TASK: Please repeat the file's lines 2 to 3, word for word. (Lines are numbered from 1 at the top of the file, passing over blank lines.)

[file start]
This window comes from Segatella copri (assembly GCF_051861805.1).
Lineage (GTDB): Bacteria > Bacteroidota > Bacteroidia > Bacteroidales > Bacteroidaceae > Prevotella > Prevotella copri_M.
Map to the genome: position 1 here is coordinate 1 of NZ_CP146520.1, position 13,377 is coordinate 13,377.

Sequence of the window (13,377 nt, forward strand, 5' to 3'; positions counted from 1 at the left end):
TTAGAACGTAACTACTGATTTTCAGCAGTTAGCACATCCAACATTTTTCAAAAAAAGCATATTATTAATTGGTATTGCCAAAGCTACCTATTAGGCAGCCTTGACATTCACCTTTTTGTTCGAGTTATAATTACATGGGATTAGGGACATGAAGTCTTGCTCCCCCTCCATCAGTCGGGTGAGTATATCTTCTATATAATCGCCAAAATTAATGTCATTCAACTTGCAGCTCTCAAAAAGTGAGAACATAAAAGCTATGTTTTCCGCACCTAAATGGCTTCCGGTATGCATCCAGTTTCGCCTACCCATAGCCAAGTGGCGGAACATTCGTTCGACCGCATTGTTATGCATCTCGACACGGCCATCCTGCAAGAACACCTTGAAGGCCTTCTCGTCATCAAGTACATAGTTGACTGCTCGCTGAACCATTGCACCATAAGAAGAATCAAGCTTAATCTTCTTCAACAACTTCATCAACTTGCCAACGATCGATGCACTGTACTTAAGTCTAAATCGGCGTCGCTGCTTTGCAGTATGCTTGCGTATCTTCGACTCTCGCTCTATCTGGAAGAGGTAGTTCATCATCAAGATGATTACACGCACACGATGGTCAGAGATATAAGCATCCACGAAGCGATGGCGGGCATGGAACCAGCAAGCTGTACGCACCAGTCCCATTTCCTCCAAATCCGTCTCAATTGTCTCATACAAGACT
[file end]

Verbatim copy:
Lineage (GTDB): Bacteria > Bacteroidota > Bacteroidia > Bacteroidales > Bacteroidaceae > Prevotella > Prevotella copri_M.
Map to the genome: position 1 here is coordinate 1 of NZ_CP146520.1, position 13,377 is coordinate 13,377.